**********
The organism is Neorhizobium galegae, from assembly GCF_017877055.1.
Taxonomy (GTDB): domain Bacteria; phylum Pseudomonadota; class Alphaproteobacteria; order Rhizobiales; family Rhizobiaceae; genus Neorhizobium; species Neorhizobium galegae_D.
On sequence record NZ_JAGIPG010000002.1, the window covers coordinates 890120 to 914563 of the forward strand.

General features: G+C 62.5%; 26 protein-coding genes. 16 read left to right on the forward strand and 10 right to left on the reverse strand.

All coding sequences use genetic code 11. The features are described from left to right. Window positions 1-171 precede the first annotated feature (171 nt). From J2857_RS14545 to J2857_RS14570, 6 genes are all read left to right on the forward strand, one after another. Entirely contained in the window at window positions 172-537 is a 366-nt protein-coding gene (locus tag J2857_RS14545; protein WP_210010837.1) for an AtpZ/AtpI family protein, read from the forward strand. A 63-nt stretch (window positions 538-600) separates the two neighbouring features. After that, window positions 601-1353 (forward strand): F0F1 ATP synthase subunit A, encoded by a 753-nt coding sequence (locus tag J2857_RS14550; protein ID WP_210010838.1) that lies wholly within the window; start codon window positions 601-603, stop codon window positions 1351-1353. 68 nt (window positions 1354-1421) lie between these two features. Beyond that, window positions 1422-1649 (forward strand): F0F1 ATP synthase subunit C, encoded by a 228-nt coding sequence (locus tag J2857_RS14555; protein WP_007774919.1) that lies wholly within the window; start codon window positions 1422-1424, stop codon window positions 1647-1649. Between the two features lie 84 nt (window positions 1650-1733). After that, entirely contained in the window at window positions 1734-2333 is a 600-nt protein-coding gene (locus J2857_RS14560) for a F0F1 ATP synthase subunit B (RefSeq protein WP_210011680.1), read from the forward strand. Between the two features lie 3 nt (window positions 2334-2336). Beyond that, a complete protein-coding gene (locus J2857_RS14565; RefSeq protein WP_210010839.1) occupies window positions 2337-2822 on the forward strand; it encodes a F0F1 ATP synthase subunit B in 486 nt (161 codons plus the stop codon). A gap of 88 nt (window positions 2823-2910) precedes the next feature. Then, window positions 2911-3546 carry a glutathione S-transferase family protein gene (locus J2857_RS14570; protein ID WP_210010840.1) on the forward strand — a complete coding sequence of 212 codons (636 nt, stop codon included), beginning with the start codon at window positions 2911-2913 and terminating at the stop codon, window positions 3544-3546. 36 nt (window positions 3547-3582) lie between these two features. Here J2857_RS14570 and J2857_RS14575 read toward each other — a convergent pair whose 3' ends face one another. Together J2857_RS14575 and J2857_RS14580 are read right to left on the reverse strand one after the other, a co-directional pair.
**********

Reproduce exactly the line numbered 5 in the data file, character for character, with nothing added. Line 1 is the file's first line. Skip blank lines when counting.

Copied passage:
All coding sequences use genetic code 11. The features are described from left to right. Window positions 1-171 precede the first annotated feature (171 nt). From J2857_RS14545 to J2857_RS14570, 6 genes are all read left to right on the forward strand, one after another. Entirely contained in the window at window positions 172-537 is a 366-nt protein-coding gene (locus tag J2857_RS14545; protein WP_210010837.1) for an AtpZ/AtpI family protein, read from the forward strand. A 63-nt stretch (window positions 538-600) separates the two neighbouring features. After that, window positions 601-1353 (forward strand): F0F1 ATP synthase subunit A, encoded by a 753-nt coding sequence (locus tag J2857_RS14550; protein ID WP_210010838.1) that lies wholly within the window; start codon window positions 601-603, stop codon window positions 1351-1353. 68 nt (window positions 1354-1421) lie between these two features. Beyond that, window positions 1422-1649 (forward strand): F0F1 ATP synthase subunit C, encoded by a 228-nt coding sequence (locus tag J2857_RS14555; protein WP_007774919.1) that lies wholly within the window; start codon window positions 1422-1424, stop codon window positions 1647-1649. Between the two features lie 84 nt (window positions 1650-1733). After that, entirely contained in the window at window positions 1734-2333 is a 600-nt protein-coding gene (locus J2857_RS14560) for a F0F1 ATP synthase subunit B (RefSeq protein WP_210011680.1), read from the forward strand. Between the two features lie 3 nt (window positions 2334-2336). Beyond that, a complete protein-coding gene (locus J2857_RS14565; RefSeq protein WP_210010839.1) occupies window positions 2337-2822 on the forward strand; it encodes a F0F1 ATP synthase subunit B in 486 nt (161 codons plus the stop codon). A gap of 88 nt (window positions 2823-2910) precedes the next feature. Then, window positions 2911-3546 carry a glutathione S-transferase family protein gene (locus J2857_RS14570; protein ID WP_210010840.1) on the forward strand — a complete coding sequence of 212 codons (636 nt, stop codon included), beginning with the start codon at window positions 2911-2913 and terminating at the stop codon, window positions 3544-3546. 36 nt (window positions 3547-3582) lie between these two features. Here J2857_RS14570 and J2857_RS14575 read toward each other — a convergent pair whose 3' ends face one another. Together J2857_RS14575 and J2857_RS14580 are read right to left on the reverse strand one after the other, a co-directional pair.